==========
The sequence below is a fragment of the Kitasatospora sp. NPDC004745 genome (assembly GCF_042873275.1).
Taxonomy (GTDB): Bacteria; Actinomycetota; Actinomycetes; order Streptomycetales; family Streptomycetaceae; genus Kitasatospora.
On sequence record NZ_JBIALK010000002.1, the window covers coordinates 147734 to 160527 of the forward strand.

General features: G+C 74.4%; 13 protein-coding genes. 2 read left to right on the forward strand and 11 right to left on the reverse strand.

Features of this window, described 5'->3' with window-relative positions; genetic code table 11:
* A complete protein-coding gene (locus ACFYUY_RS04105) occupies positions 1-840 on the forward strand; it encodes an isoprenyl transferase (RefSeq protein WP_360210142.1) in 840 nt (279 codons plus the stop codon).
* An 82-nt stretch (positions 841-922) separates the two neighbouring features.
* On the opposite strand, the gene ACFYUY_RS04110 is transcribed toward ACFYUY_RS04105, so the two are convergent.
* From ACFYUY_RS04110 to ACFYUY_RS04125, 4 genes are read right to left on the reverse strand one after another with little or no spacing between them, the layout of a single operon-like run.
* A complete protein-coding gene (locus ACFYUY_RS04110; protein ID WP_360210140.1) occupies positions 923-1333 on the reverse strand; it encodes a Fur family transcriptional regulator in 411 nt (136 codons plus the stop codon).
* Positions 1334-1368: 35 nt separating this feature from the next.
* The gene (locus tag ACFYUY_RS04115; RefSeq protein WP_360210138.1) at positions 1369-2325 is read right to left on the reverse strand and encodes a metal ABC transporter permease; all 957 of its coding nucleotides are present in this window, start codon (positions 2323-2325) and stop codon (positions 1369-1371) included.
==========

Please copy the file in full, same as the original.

The sequence below is a fragment of the Kitasatospora sp. NPDC004745 genome (assembly GCF_042873275.1).
Taxonomy (GTDB): Bacteria; Actinomycetota; Actinomycetes; order Streptomycetales; family Streptomycetaceae; genus Kitasatospora.
On sequence record NZ_JBIALK010000002.1, the window covers coordinates 147734 to 160527 of the forward strand.

General features: G+C 74.4%; 13 protein-coding genes. 2 read left to right on the forward strand and 11 right to left on the reverse strand.

Features of this window, described 5'->3' with window-relative positions; genetic code table 11:
* A complete protein-coding gene (locus ACFYUY_RS04105) occupies positions 1-840 on the forward strand; it encodes an isoprenyl transferase (RefSeq protein WP_360210142.1) in 840 nt (279 codons plus the stop codon).
* An 82-nt stretch (positions 841-922) separates the two neighbouring features.
* On the opposite strand, the gene ACFYUY_RS04110 is transcribed toward ACFYUY_RS04105, so the two are convergent.
* From ACFYUY_RS04110 to ACFYUY_RS04125, 4 genes are read right to left on the reverse strand one after another with little or no spacing between them, the layout of a single operon-like run.
* A complete protein-coding gene (locus ACFYUY_RS04110; protein ID WP_360210140.1) occupies positions 923-1333 on the reverse strand; it encodes a Fur family transcriptional regulator in 411 nt (136 codons plus the stop codon).
* Positions 1334-1368: 35 nt separating this feature from the next.
* The gene (locus tag ACFYUY_RS04115; RefSeq protein WP_360210138.1) at positions 1369-2325 is read right to left on the reverse strand and encodes a metal ABC transporter permease; all 957 of its coding nucleotides are present in this window, start codon (positions 2323-2325) and stop codon (positions 1369-1371) included.